By MICHAEL SANTOLI
THE SUMMER HEAT NOTWITHSTANDING, Wall Street is now thick with folks shivering over the collapse of Treasury-bond yields, reading it as an augur of a coming deflationary ice age.
The question, "What is the bond market telling us?" is being asked with growing urgency, mostly by folks who have settled on the answer that the bond market is conveying a message that economic- growth expectations are in peril and that the stock market—which even after last week's dip is in the upper end of its summer range—is ignoring it at grave risk.
The 10-year Treasury yield sliding to a 16-month low of 2.68% shouldn't be ignored or explained away. It's for good reason the stock market was dubbed "the bond market's idiot kid brother." Clearly, at minimum, the 10-year yield at these levels reflects the general reduction in U.S. growth assumptions, both about last quarter and the second half of the year. Yet there is probably more going on here than bonds reliably pricing in another economic contraction that would upend stocks. There's even a chance that neither stocks nor bonds have the outlook wrong. The argument between the two asset classes might instead be a subdued and agreeable discussion.
At the most basic level, both markets seem to have internalized the idea that the Federal Reserve's zero-rate policy is the law of the land for the investable future, and policy makers stand ready to throw money at the economy's problems, be they evident or hypothetical. With overnight lending rates at zero and the two-year note yield barely above half a percent in yield, the incentives for banks and other leveraged investors to simply coast along the yield curve remain strong, even at 2.68% on the 10-year.
There have also been hints that some of the buying pressure on 10-year Treasuries looks forced or mechanical, related to hedging by mortgage-bond investors. One thing is sure: The rally in longer-term Treasury paper hasn't been supported by the largest U.S. bond investor. Pacific Investment Management, which Bloomberg recently reported is taking in $1 billion a week from bond-craving investors, reduced U.S. government-related holdings in its flagship Total Return fund in July from 63% to a still-high 54%.
A more salient rejoinder to the admonition to heed the bond market is, "Which bond market, exactly?"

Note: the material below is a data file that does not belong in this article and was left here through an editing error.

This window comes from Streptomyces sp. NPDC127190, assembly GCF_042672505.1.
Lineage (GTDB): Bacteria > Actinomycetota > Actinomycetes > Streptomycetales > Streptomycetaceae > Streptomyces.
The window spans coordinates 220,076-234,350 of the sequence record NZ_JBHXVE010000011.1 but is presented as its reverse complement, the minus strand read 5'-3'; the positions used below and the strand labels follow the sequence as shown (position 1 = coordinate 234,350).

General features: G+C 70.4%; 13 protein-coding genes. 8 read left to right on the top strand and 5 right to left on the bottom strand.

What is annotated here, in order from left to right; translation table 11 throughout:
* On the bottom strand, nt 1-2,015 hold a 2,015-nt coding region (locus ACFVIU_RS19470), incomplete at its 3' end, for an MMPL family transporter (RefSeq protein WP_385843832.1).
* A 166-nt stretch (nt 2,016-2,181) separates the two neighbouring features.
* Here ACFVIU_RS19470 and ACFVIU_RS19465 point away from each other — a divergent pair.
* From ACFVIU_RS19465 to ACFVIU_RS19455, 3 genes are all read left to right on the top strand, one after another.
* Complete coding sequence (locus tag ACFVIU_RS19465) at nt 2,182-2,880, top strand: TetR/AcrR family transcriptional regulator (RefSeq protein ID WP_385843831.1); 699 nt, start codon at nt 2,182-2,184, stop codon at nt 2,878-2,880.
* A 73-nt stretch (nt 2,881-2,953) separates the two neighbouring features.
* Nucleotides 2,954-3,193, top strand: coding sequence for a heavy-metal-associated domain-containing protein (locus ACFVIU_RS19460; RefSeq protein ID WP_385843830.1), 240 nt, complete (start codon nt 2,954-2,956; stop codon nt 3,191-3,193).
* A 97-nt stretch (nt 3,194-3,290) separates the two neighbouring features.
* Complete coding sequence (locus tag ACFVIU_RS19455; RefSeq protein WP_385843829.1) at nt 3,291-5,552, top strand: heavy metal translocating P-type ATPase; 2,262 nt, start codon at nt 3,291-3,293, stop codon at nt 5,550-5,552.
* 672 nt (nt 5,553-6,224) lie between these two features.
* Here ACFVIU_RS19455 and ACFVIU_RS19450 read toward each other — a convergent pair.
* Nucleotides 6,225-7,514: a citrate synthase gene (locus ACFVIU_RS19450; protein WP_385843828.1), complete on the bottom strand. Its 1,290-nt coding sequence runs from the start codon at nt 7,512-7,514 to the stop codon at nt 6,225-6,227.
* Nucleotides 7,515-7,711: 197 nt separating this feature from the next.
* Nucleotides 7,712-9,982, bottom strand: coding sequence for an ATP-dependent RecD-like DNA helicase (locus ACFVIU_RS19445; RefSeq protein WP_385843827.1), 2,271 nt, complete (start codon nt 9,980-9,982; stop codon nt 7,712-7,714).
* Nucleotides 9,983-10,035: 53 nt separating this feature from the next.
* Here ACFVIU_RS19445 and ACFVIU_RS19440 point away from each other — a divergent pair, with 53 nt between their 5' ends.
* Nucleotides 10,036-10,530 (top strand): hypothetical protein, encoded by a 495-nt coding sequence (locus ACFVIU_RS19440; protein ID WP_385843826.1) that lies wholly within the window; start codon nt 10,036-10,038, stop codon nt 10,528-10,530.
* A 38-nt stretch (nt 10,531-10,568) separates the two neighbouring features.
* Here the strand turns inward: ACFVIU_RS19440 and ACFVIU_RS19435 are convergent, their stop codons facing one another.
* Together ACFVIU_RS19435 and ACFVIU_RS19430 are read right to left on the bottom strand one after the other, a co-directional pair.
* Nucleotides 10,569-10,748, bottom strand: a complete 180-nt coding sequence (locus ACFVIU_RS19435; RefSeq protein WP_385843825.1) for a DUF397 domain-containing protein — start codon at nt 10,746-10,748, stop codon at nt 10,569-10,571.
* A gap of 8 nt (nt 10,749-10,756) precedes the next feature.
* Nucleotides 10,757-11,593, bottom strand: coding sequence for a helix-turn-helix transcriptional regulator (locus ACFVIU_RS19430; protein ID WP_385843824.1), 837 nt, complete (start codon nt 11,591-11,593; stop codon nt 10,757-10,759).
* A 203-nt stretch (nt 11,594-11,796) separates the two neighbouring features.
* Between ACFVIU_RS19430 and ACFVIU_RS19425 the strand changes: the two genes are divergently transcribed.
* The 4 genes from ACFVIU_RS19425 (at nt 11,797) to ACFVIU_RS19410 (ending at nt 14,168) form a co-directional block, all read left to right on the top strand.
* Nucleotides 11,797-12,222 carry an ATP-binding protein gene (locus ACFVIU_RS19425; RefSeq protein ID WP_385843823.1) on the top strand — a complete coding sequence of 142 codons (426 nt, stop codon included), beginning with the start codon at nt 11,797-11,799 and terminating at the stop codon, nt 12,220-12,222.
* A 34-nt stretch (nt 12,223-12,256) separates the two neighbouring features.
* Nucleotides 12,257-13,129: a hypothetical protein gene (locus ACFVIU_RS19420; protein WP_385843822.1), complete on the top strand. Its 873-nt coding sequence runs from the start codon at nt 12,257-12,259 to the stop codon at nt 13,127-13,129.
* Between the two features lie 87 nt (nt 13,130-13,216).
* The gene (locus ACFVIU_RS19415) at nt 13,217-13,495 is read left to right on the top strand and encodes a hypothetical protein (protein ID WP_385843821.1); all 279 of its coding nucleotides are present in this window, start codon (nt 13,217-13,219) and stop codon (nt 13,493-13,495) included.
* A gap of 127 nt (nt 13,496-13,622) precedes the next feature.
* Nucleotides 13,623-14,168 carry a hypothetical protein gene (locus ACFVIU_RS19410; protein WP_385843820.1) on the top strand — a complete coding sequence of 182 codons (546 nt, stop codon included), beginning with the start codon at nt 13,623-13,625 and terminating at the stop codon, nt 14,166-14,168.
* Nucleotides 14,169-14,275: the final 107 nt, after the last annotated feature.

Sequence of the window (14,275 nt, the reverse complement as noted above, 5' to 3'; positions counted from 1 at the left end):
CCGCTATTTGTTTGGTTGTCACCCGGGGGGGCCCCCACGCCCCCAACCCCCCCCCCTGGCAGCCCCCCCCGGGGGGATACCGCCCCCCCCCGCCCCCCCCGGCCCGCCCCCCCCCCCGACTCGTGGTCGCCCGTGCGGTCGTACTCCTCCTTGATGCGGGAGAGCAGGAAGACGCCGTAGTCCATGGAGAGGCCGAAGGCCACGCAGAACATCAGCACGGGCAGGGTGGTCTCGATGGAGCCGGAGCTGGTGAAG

Because in contrast to the purported economic malaise and acute risk aversion being foretold by teensy Treasury yields, the corporate bond market hasn't flinched at all.
The iShares iBoxx Investment Grade Debt exchange-traded fund (ticker: LQD) traded at nearly a five-year high last week. The iShares iBoxx High Yield Corporate Bond ETF (HYG) has held steady in the last three months, as the 10-year Treasury yield sank more than 20%. If economic and corporate fortunes were due to erode quickly, corporate debt would presumably be sniffing this out as well.
For sure, corporate debt is supported by a couple of strong tailwinds. Very slow but positive economic growth is something near a nirvana state for credit, as strategists at Morgan Stanley noted. Companies can handily service their debt without necessarily growing rapidly, and a sluggish recovery forestalls inflationary fears that can poison returns.
And, of course, the public is bingeing on bonds, and has been for years. In the first half of 2010, investors sent $136 billion in net new money into bond mutual funds, taking the total net inflow since the start of 2009 above $500 billion.
Corporate America has been availing itself of the public's willingness to lend, as the widely noted International Business Machines (IBM) sale of three-year notes at a 1% rate attests. The percentage of new corporate-capital issuance in the form of equity is near a 20-year low. History suggests that what companies are most eager to sell isn't the best buy, and vice versa.
The risk isn't necessarily that there's a bond "bubble," as is commonly heard (especially from folks who sell stocks). A bubble requires that the public be whipped up into a state of enthusiasm over some grandiose "story" about a certain asset class. That isn't happening, unless one considers the sober demographic argument in favor of income instruments.
No, one take-away is that bond investors better be happy with the coupon, because not much absolute appreciation is likely from current levels. And most probably are.
Another is that if the environment remains OK for corporate credit, then it shouldn't be terribly hostile to equities. J.P. Morgan noted last week that the forward "earnings yield" of the Standard & Poor's 500 based on current forecasts is 8.1%, while high-yield bonds were at 8.3%—the narrowest spread in history (it has averaged 5.1% since 1987).
Telling a similar story in a different way, the dividend yield of the Dow Jones Industrial Average components, at 2.65%, is essentially equal to the 10-year Treasury yield. The folks at Morgan Stanley note that over the past 50 years the Dow's yield has exceeded that of the 10-year Treasury for only one period—the end of 2008 into early 2009, as the financial crisis climaxed.